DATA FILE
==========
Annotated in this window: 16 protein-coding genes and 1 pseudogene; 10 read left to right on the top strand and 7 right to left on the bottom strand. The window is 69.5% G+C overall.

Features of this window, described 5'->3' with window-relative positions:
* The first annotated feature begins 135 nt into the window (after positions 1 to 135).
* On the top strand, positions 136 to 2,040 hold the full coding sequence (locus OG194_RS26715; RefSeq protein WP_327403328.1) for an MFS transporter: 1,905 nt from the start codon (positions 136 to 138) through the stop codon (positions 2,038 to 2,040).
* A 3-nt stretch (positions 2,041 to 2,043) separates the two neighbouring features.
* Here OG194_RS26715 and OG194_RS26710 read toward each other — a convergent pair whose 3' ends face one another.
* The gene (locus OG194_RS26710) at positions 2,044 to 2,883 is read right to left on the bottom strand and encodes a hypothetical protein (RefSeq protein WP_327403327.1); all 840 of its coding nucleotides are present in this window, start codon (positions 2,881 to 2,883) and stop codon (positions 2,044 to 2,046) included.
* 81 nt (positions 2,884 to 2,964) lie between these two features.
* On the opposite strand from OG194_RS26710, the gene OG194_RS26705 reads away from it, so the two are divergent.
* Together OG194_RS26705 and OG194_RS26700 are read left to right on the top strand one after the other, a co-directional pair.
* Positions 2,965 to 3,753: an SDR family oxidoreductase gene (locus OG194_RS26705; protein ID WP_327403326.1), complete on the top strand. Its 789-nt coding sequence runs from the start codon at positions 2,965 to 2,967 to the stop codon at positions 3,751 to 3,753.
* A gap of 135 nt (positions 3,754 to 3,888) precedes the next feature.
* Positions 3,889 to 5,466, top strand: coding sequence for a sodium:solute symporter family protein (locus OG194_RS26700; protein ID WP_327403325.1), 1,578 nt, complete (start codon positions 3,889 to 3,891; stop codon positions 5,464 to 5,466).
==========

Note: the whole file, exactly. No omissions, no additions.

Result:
Annotated in this window: 16 protein-coding genes and 1 pseudogene; 10 read left to right on the top strand and 7 right to left on the bottom strand. The window is 69.5% G+C overall.

Features of this window, described 5'->3' with window-relative positions:
* The first annotated feature begins 135 nt into the window (after positions 1 to 135).
* On the top strand, positions 136 to 2,040 hold the full coding sequence (locus OG194_RS26715; RefSeq protein WP_327403328.1) for an MFS transporter: 1,905 nt from the start codon (positions 136 to 138) through the stop codon (positions 2,038 to 2,040).
* A 3-nt stretch (positions 2,041 to 2,043) separates the two neighbouring features.
* Here OG194_RS26715 and OG194_RS26710 read toward each other — a convergent pair whose 3' ends face one another.
* The gene (locus OG194_RS26710) at positions 2,044 to 2,883 is read right to left on the bottom strand and encodes a hypothetical protein (RefSeq protein WP_327403327.1); all 840 of its coding nucleotides are present in this window, start codon (positions 2,881 to 2,883) and stop codon (positions 2,044 to 2,046) included.
* 81 nt (positions 2,884 to 2,964) lie between these two features.
* On the opposite strand from OG194_RS26710, the gene OG194_RS26705 reads away from it, so the two are divergent.
* Together OG194_RS26705 and OG194_RS26700 are read left to right on the top strand one after the other, a co-directional pair.
* Positions 2,965 to 3,753: an SDR family oxidoreductase gene (locus OG194_RS26705; protein ID WP_327403326.1), complete on the top strand. Its 789-nt coding sequence runs from the start codon at positions 2,965 to 2,967 to the stop codon at positions 3,751 to 3,753.
* A gap of 135 nt (positions 3,754 to 3,888) precedes the next feature.
* Positions 3,889 to 5,466, top strand: coding sequence for a sodium:solute symporter family protein (locus OG194_RS26700; protein ID WP_327403325.1), 1,578 nt, complete (start codon positions 3,889 to 3,891; stop codon positions 5,464 to 5,466).